Choosing a therapist who’s right for you can be a daunting task. It’s often a decision people make when things are at their most difficult or they are feeling desperate. How will you know who will you feel most comfortable sharing your struggles, emotions and past events with? How do you ‘shop’ for a therapist when you are at your most vulnerable? Because it’s a personal decision with profound impacts on you, it is worth taking several things into consideration.
Some are purely practical – how close are they located to you? Is there wheelchair access if needed? What is the office like? The lighting? Parking? Proximity to public transportation? I know myself that if I am already feeling down, stressed, or anxious, travelling across the city, looking for parking and then getting to work or home later could exacerbate how I am already feeling. Yet, if a therapist is a good fit, then I may make the trek.
So, how do you know if your therapist is a good fit and what exactly is that anyways?
A good fit is someone you feel comfortable with, someone you trust and respect. You will be sharing struggles, emotions and past events that may bring up fears and vulnerabilities. You should feel cared for and safe with your therapist, and able to build a strong connection and foundation to expand from with them. Their therapeutic approach should be one that validates your past, including trauma. They should be able to provide psycho-education, for example, on topics such as how trauma impacts us? What is trauma? There is no “one modality or therapist fixes all.” Please don’t believe anyone who tells you that you will see a difference in a predetermined time frame. There is also no such thing as a guarantee.
When I speak with potential clients, I let them know I have no guarantees, only the promise I will work diligently, drawing on my education and experience, to help them to move forward with their lives as a healthier and more confident individual who has a different, more positive perspective of themselves.
Once you find a therapist, ask questions! You are important and so are your questions and feelings. I often have clients who begin with, “I don’t know where to start or what questions to ask.” First of all, there is no wrong way to start. The therapist should be able to answer your questions and make you feel comfortable (and confident in them). You could ask if they have expertise in your area of concern: trauma, depression, separation – ask! What’s their availability? Fees?
Remember, therapy is about you and your needs. You are interviewing the potential therapist, not the other way around. Remember, you don’t have to go with the first one you speak with.
Once you have found your good fit, what should you expect? What does a first appointment look like? Clients often say, “I don’t really know how to do this.” First off, there is no wrong way. It’s up to the therapist to put you at ease. I usually start by validating my clients for taking the step to come and see me. Some clients share right away and others prefer questions, you can choose. Often I ask, “How will you know therapy is working?”, which is my way of asking what goals a client may have. And don’t worry if you don’t have specific goals, that’s something you and your therapist will work on together.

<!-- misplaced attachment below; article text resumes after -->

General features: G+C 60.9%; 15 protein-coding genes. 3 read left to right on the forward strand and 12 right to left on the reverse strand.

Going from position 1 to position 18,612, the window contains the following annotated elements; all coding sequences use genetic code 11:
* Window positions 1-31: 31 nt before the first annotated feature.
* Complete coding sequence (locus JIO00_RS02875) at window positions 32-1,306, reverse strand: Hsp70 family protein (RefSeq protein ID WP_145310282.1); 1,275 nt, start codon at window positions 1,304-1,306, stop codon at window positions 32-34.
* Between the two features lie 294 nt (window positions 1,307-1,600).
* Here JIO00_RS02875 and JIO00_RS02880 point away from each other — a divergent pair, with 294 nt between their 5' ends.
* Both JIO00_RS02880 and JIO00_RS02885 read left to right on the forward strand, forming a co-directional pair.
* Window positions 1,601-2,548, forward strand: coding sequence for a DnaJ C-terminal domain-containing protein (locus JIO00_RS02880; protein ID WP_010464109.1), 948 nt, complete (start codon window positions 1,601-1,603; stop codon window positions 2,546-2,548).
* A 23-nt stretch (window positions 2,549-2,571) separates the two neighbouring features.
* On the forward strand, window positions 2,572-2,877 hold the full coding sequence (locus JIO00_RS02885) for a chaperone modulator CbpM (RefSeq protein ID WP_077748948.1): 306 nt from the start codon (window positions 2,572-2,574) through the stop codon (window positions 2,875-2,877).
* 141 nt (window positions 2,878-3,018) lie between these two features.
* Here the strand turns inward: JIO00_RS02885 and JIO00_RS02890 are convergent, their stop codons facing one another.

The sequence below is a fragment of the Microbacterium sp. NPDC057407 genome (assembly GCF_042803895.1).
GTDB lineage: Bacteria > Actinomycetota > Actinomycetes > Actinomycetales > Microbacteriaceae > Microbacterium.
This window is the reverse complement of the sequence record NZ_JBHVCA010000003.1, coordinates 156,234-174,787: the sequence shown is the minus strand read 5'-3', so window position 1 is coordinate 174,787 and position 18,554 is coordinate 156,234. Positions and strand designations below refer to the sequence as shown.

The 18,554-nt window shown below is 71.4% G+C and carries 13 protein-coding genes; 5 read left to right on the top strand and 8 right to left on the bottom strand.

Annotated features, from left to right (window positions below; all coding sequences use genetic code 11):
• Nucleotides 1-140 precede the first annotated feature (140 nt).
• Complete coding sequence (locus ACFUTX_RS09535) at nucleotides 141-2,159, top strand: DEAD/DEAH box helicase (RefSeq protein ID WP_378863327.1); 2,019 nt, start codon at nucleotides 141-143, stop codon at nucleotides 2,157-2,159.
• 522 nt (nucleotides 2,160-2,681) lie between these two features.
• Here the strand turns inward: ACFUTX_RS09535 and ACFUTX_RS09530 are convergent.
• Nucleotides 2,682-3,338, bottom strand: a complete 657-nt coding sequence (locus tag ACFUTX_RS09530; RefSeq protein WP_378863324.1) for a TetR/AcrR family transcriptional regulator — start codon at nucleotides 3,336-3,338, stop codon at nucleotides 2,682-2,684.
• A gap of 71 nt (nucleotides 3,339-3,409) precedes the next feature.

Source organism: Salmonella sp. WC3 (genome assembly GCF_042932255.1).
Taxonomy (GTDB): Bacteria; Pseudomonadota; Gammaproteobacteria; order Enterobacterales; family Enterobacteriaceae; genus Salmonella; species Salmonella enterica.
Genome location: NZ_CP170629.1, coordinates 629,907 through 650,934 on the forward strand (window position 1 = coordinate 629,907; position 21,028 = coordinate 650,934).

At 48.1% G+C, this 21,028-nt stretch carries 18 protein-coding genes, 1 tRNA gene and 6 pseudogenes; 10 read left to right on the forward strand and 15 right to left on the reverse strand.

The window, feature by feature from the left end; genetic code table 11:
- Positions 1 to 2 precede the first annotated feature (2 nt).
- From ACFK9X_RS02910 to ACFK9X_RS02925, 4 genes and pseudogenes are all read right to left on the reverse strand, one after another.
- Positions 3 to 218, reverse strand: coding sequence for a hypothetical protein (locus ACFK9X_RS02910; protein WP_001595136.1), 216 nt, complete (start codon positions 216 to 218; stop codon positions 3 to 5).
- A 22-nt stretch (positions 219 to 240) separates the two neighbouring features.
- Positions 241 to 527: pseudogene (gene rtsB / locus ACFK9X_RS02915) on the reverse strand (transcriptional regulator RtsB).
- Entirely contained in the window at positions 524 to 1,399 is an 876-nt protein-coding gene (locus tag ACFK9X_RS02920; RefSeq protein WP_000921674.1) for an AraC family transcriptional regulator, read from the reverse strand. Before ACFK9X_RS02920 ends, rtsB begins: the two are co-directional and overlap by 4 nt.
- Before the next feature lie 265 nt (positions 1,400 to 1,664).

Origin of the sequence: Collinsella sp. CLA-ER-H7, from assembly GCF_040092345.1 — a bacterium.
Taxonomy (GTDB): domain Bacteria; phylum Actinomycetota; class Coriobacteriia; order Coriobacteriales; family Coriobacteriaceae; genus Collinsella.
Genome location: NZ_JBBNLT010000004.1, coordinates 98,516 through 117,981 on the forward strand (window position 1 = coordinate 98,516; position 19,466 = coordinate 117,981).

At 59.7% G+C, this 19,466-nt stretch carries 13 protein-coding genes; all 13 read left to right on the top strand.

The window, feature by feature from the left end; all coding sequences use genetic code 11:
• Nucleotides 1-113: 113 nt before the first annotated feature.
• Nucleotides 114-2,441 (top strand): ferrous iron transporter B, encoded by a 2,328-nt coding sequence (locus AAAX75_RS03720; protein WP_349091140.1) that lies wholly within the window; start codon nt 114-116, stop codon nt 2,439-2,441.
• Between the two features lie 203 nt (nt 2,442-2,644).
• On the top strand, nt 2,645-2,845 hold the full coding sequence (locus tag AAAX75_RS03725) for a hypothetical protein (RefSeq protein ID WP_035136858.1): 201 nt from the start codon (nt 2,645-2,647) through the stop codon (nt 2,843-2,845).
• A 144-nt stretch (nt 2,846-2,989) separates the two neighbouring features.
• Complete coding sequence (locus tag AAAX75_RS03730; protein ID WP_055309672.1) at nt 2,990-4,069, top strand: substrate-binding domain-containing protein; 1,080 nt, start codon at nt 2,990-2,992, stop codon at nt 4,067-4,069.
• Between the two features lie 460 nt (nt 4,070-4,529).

One thing you should absolutely expect is reviewing and signing a confidentiality form that basically states that whatever you tell your therapist is confidential unless they believe you are at risk to harm yourself or someone else. That’s the only time the circle of trust between you and your therapist could be broken. My words are, “I am okay if you are angry at me as long as you are alive. The rest we can deal with.”
Once you have agreed to work with a therapist and signed the confidentiality agreement, you should then have the chance to share your story, as much or as little as you feel comfortable with. Of course depending upon the therapeutic approach, there may be specific questions your therapist or you have. As much as the first few appointments are for gathering/sharing information, they are also (and almost more importantly) for establishing a relationship.
A question I am often asked is, “How long do you think therapy will last?” I’m never able to answer that question, not even in the ballpark. The answer is as individual as you are. I let my clients know we will work together and at some point they will “graduate” from me. You may graduate because you get to a place you like and feel comfortable. Perhaps you have accomplished the goals you had set out for yourself. You may also graduate because you develop different goals and believe a new/different therapist would be more helpful. Sometimes clients “graduate” without the need to return; for them just knowing I am available if need be is assurance enough.
Good luck with your search. You and your mental health are important. It takes a strong person to ask for help, and asking is the first step.